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  1. Fought and Won One: Pack Pride writer Austin Johnson took the time to compare all ACC teams to TV shows, doubling his post as an ACC Power Rankings. If you bumped Virginia and (gasp) Boston College up a couple of notches, Miami up one, and dropped North Carolina, Virginia Tech and Wake Forest I would be right there with him on the rankings. The best comparison is for Georgia Tech with Parenthood:

    Quietly putting together some really good performances but no one is really watching. Also, I don’t watch Parenthood, I just know its by the same guy who did Friday Night Lights and its apparently been very good this season if you like crying. Hopefully there’s not as much crying on GT’s team.

    He hits the nail on the head with the Yellow Jackets as a potential sleeper team in the conference. Not a great team by any means, but definitely one that should surprise a few people.

  2. Hampton Roads Daily Press: Virginia Tech coach James Johnson got a rude introduction to ACC play Saturday. Part of the Hokies’ issue is with depth. After Seth Greenberg’s late dismissal, Virginia Tech’s recruiting class started to fall apart, leaving the Hokies short on scholarship players. Thanks to injuries two walk-ons–Christian Beyer and Will Johnston–have seen a big uptick in minutes. The two are playing big minutes for Johnson’s undermanned squad, but a feel-good story doesn’t always have good consequences. The Hokies’ depth will be one of their biggest issues all season.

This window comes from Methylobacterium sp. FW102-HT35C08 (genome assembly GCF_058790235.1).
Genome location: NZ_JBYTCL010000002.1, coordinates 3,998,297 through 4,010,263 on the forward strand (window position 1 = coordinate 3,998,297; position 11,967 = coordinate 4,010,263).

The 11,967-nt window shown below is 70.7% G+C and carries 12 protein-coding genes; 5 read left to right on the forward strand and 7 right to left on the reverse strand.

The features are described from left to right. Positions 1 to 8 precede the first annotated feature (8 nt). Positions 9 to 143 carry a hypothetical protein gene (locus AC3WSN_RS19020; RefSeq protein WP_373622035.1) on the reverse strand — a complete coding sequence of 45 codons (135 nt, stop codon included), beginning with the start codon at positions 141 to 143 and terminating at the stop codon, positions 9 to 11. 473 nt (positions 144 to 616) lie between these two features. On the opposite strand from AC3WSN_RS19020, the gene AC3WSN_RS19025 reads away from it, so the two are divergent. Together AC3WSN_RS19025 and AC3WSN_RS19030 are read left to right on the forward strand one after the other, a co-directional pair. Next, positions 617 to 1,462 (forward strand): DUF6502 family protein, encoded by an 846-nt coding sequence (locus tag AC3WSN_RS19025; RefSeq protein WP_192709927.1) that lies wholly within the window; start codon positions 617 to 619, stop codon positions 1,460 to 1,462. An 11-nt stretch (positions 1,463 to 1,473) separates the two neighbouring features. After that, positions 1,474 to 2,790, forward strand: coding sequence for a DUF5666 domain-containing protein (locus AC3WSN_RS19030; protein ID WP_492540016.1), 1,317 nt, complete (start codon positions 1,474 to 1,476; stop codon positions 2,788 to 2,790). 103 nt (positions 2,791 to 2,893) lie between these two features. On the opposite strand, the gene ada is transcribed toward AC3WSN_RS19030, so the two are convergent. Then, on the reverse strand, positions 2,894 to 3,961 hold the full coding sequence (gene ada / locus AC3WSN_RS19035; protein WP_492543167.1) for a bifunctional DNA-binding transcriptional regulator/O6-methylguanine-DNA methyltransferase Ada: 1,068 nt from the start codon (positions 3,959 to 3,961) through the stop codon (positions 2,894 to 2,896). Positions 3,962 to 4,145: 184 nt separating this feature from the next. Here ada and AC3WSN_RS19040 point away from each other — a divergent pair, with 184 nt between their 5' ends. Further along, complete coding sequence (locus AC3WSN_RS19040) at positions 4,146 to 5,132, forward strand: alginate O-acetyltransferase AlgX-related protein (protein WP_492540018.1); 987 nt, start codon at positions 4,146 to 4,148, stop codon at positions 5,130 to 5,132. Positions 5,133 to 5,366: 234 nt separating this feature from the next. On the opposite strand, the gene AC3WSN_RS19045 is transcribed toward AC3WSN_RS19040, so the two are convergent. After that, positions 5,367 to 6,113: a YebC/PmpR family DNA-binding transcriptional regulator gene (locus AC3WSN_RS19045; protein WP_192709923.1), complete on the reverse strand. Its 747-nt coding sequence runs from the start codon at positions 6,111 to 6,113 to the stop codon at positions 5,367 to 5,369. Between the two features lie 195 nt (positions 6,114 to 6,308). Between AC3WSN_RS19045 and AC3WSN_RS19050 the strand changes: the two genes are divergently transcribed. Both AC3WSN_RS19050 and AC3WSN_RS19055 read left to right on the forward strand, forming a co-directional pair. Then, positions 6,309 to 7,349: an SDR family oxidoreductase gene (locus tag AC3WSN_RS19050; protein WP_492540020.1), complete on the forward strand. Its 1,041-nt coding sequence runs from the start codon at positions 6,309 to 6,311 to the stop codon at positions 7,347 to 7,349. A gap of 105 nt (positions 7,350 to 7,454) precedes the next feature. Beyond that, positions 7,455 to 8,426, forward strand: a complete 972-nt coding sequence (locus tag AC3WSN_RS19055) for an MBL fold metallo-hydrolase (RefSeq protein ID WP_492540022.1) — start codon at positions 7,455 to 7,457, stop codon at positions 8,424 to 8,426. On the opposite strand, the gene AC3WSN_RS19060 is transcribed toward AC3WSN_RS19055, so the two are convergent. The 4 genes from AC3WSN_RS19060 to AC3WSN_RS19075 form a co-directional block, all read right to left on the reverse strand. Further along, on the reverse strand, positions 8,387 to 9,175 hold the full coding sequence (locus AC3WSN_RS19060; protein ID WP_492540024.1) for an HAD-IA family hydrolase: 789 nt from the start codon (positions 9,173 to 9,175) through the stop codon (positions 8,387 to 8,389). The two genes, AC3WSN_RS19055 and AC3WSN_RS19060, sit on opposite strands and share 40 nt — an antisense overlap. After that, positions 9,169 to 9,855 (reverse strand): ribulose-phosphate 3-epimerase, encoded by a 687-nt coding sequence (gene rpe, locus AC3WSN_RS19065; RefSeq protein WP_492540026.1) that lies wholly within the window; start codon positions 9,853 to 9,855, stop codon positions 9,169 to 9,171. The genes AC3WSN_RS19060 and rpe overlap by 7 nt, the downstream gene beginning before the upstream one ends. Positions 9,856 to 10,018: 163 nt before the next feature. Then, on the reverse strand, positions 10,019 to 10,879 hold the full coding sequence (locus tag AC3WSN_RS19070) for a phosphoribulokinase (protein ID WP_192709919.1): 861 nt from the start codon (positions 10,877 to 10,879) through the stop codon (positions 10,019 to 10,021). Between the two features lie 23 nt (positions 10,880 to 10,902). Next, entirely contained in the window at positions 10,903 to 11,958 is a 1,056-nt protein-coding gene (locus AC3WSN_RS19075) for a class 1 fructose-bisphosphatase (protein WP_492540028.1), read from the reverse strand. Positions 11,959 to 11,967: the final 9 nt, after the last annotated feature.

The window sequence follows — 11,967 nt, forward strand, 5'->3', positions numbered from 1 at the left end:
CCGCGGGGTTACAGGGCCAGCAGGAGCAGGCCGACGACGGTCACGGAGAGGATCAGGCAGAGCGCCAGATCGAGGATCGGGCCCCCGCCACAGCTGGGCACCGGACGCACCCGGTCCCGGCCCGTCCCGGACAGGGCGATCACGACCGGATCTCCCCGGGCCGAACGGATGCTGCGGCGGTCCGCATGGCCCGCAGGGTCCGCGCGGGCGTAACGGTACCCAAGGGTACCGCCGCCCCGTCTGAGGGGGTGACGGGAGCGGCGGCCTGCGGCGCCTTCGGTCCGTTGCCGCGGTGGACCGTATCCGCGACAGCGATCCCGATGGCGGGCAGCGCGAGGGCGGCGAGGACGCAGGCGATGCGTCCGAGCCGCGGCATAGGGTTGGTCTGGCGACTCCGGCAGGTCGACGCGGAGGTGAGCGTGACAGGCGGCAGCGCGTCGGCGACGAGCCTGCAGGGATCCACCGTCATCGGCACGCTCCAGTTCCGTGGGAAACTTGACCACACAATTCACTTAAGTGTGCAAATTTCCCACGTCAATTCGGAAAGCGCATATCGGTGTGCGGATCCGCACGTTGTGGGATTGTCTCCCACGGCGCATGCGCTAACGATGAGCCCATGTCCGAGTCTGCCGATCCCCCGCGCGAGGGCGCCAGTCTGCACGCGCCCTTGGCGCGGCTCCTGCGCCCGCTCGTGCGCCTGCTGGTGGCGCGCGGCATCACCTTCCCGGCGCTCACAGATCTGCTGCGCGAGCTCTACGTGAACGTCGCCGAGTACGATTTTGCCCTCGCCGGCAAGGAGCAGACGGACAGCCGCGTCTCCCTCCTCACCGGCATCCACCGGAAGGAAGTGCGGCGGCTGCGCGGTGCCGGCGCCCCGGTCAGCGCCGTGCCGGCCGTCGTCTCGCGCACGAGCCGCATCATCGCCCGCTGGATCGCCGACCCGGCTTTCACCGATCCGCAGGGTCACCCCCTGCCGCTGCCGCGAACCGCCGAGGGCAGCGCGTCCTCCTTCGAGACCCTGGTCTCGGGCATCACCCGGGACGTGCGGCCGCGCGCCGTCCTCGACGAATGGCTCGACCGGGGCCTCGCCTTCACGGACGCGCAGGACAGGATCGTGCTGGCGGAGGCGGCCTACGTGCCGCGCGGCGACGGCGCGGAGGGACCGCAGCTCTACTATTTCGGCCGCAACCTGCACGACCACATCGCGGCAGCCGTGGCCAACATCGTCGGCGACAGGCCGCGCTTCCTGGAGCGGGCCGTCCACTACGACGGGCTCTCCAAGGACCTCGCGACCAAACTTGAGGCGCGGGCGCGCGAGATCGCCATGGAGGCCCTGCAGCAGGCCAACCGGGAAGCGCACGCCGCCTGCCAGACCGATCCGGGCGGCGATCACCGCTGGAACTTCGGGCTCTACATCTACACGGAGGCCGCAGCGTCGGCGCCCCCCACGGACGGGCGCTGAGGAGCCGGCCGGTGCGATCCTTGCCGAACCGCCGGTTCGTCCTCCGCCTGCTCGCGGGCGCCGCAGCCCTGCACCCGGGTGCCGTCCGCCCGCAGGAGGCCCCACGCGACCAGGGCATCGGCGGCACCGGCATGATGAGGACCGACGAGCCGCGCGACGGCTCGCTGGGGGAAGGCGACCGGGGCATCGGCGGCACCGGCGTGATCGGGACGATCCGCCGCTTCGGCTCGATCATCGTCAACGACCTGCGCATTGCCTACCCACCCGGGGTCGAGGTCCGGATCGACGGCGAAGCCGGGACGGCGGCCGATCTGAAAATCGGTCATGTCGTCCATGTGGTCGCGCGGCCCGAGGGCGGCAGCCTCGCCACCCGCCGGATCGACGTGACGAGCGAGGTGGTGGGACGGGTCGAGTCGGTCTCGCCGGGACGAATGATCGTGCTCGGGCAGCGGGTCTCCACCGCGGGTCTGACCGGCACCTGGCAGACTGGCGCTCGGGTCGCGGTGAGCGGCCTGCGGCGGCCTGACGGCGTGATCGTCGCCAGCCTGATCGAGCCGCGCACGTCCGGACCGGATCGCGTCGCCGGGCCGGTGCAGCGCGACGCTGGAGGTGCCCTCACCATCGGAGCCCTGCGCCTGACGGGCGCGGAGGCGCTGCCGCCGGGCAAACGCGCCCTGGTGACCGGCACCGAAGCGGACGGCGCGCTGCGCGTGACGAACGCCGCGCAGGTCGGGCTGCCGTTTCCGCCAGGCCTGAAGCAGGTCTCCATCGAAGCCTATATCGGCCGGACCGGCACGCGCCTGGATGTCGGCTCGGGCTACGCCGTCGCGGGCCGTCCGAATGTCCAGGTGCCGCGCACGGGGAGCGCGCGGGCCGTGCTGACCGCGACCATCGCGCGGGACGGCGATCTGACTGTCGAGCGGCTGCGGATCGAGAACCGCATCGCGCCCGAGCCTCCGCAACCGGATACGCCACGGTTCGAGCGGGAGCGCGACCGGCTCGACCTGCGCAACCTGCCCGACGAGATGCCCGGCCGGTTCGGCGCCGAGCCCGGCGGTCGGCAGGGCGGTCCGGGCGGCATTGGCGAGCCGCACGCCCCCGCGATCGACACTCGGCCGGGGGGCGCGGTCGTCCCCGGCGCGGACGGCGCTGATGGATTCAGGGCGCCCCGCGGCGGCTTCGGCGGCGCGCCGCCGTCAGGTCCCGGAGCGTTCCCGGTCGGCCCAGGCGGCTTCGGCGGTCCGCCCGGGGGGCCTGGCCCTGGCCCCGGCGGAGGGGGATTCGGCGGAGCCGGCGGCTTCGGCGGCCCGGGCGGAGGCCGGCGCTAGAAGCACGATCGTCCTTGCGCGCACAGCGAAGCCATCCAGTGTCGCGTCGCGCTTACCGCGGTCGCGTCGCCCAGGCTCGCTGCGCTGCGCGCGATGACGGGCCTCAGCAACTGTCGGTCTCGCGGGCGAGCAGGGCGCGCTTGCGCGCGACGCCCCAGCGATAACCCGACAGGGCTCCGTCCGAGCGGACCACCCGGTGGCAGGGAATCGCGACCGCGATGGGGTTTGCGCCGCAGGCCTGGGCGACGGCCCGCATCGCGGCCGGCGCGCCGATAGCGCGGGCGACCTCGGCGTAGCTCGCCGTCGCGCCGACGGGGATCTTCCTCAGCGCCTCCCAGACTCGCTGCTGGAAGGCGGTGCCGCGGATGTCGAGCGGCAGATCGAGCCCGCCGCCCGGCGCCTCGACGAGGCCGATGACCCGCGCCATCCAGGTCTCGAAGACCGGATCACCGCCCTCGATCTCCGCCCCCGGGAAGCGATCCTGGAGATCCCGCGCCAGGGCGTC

3. Raleigh News & Observer: NC State gutted out a win at Boston College Saturday. The Eagles were in it until the very end. Joe Giglio came away with three thoughts: an ugly win is still a win; props to Steve Donahue; and ACC officiating can be incredibly irritating. I agree with all three. I thought the game said much more about the Eagles than it did the Wolfpack (though it certainly brought to mind flashbacks to Sidney Lowe’s teams at least in terms of intensity). Donahue has done a very strong coaching job. He is still filling his roster with ACC-caliber players, but the team is much better than last season.
  4. Baltimore Sun: It’s hard to remember because of his struggles to start the season, but Jake Layman was Mark Turgeon’s second best recruit coming into this year. Layman’s issues on and off the court overshadowed his potential (though not his hair). Against Virginia Tech Layman finally found his groove, putting up 18 points in the first half alone. “It’s ACC time, and we all stepped up,” Layman said after the game. You don’t want to read too much into a home blowout over a mediocre Virginia Tech team, but if it lights a fire under Layman things look very good for Mark Turgeon going forward.
  5. Charlotte Observer: Like most expected Wake Forest took a beating on Saturday at Duke. Jeff Bzdelik is still trying to diagnose the symptoms as growing pains, but the “Buzz Out” t-shirts growing in popularity amongst Demon Deacon fans make it clear the fans see a different issue. Bzdelik’s problem is the growth hasn’t come to fruition. First it was this incoming class, which to be fair could still turn things around with time to mature. Now it is Shelton Mitchell (a top-50 2014 recruit). Bzdelik needs to show improvement now not later or Ron Wellman may join the movement.